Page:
I feel similarly. I've read through this entire thread and I'm one of those people who has very strict parameters on what I'd consider for marriage again. I'm also 50+, so anyone I date has their own "baggage" along with my own "baggage," not that I've dated since the divorce. Marriage would happen after a long list of criteria, like being friends first to marriage last - if ever. Separate living spaces would be okay with me for a long while. I share a house with my mother and son, I don't want to try and cram another person in this household, even if I love them dearly. Elder care, pets, material possessions, children, etc. Part of it is my own issues, like not giving up the independence I've worked so hard to gain in the last few years. My marriage was controlling, not only would I have to have an intense trust in the person, I'd have to guard myself not to fall into old habits. So that let's share a relationship to let's share every aspect of our physical lives will be a long tip-toed journey. I also no longer believe that marriage is some magic ticket that somehow cements a relationship. So I can definitely see someone being "the one" and yet be hesitant to get married.
  7. elegantlion

    Should I be worried, or is DS just an introvert?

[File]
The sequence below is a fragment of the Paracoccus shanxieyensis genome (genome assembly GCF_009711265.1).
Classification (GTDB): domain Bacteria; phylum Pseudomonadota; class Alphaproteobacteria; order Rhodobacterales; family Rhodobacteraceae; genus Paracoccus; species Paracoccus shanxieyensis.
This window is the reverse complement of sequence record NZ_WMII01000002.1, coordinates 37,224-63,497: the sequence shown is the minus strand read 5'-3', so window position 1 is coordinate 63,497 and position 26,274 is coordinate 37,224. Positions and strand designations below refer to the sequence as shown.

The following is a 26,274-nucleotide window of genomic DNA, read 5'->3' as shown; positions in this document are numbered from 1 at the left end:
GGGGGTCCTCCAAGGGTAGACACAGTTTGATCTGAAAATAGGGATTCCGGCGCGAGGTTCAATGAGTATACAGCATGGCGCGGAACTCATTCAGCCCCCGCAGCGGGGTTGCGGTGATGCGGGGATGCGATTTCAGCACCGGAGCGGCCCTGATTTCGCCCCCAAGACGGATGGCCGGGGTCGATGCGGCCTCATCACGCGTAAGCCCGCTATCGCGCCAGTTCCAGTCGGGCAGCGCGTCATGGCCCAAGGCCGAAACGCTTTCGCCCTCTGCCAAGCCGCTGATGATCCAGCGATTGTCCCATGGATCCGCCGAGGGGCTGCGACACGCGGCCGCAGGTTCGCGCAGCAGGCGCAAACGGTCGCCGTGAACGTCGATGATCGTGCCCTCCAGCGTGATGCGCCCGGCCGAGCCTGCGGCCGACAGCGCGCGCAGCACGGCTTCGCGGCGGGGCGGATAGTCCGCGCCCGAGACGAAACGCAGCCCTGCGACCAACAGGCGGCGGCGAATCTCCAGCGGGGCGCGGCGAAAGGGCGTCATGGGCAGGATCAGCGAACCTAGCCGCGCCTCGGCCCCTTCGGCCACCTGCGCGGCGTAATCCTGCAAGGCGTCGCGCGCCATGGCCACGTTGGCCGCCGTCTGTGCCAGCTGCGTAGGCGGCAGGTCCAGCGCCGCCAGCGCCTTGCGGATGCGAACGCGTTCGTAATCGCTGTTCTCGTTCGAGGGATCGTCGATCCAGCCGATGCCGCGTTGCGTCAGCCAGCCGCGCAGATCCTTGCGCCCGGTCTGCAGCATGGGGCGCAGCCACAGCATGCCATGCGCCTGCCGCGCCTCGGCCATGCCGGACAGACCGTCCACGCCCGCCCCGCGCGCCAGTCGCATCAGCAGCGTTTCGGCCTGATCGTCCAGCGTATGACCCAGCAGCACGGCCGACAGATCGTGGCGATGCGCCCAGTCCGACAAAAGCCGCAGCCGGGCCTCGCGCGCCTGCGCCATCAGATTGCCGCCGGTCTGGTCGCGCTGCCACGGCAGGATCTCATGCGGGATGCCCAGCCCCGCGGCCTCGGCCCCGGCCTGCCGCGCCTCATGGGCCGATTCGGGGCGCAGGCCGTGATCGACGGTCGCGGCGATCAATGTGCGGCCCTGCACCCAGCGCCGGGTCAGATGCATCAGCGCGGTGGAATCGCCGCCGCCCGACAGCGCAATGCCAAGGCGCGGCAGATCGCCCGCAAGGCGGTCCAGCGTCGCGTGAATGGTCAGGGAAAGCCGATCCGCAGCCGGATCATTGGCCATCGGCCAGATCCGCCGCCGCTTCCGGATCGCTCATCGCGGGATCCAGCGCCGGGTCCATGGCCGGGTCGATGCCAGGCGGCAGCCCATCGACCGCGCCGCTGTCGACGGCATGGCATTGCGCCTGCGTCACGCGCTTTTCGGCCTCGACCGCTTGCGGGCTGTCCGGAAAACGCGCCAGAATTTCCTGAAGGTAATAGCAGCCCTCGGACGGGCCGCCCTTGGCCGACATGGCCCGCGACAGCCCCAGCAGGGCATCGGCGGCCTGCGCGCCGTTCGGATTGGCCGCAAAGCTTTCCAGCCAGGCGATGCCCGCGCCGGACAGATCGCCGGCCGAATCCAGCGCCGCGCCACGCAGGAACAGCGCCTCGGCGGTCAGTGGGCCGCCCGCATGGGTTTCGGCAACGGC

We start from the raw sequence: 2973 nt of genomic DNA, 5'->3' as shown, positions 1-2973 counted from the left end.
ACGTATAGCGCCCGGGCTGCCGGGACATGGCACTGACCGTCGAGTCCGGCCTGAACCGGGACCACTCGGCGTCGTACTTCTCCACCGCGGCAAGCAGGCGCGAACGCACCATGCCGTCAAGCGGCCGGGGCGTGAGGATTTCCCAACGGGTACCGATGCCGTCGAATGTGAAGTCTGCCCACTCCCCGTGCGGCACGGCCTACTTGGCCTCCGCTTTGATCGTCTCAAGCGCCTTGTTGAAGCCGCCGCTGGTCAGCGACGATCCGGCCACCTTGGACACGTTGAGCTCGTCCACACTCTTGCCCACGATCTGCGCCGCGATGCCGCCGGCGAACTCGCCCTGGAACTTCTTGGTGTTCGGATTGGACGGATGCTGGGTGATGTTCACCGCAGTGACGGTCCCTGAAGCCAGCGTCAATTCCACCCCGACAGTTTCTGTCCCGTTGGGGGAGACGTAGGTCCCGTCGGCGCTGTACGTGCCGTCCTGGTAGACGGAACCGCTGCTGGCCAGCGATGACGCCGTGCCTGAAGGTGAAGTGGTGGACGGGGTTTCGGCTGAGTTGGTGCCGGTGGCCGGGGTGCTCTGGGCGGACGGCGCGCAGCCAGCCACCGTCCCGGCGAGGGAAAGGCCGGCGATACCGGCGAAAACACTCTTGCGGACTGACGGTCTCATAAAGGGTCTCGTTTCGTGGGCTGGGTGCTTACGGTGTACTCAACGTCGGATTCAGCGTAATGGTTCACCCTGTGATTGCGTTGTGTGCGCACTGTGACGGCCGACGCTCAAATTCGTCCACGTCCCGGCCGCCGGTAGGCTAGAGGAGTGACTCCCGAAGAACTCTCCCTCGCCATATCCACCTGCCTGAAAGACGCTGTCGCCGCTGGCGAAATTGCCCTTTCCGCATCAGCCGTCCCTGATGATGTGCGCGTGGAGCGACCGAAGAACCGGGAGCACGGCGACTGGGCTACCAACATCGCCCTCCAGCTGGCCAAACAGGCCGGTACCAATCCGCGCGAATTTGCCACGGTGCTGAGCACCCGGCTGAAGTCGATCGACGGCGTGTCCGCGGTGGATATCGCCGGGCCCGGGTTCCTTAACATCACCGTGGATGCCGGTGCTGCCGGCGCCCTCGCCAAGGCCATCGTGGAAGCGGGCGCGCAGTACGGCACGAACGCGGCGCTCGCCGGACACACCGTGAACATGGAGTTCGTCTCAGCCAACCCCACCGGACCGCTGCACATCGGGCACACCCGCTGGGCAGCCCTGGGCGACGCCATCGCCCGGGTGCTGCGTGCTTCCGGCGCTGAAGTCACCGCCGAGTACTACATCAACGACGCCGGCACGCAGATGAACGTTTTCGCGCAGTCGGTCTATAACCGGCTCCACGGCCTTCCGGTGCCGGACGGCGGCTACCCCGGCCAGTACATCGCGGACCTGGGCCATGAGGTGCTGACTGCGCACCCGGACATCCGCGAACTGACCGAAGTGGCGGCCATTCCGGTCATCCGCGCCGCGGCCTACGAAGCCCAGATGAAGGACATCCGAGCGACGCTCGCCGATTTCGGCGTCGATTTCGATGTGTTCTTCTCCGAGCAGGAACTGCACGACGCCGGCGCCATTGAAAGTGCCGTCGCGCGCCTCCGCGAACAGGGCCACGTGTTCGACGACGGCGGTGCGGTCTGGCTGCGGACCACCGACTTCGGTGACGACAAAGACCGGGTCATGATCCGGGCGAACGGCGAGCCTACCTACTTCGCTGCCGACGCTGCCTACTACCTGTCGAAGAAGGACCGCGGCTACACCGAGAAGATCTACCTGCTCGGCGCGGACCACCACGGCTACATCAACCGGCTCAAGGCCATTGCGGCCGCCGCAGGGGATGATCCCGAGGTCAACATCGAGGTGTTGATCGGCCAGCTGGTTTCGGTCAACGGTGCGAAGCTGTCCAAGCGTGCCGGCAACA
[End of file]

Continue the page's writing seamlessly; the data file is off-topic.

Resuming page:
Except for the grumpy and headaches, that sounds like ds at that age and even now honestly. When my ds is tired and grumpy it's usually a growth spurt. Ds is a hermit and would be happy to live in his room forever. My dad was like that, I have friends my age (50s) who are like that, so that part may be more personality than anything. The withdrawing part would have me concerned, however. If you have read the highly sensitive person, that might be something to look into. Not sure if it fits, as it's been a while since I read the book, but at 7 life is such a shift.
  8. elegantlion

    RA experiences?

    One of my undergraduate classmates was an RA. They get free room and board, but it was all consuming type of job. They are very extroverted, people-oriented, but they gave up the position, moved off campus with a friend and got a job in the community instead. One thing they talked about was the requirement on some weekend shifts - they were not allowed to leave to building while on duty. They did have some people under them - forget the title - and those student often ended up working night shifts. They'd be exhausted in class the next day. Our campus is supposedly a dry campus, no drinking or smoking on campus (supposedly) - so not even the pitfalls of open drinking. IMO, it takes a certain type of personality to do well in that job. I would investigate fully before applying or accepting such a position.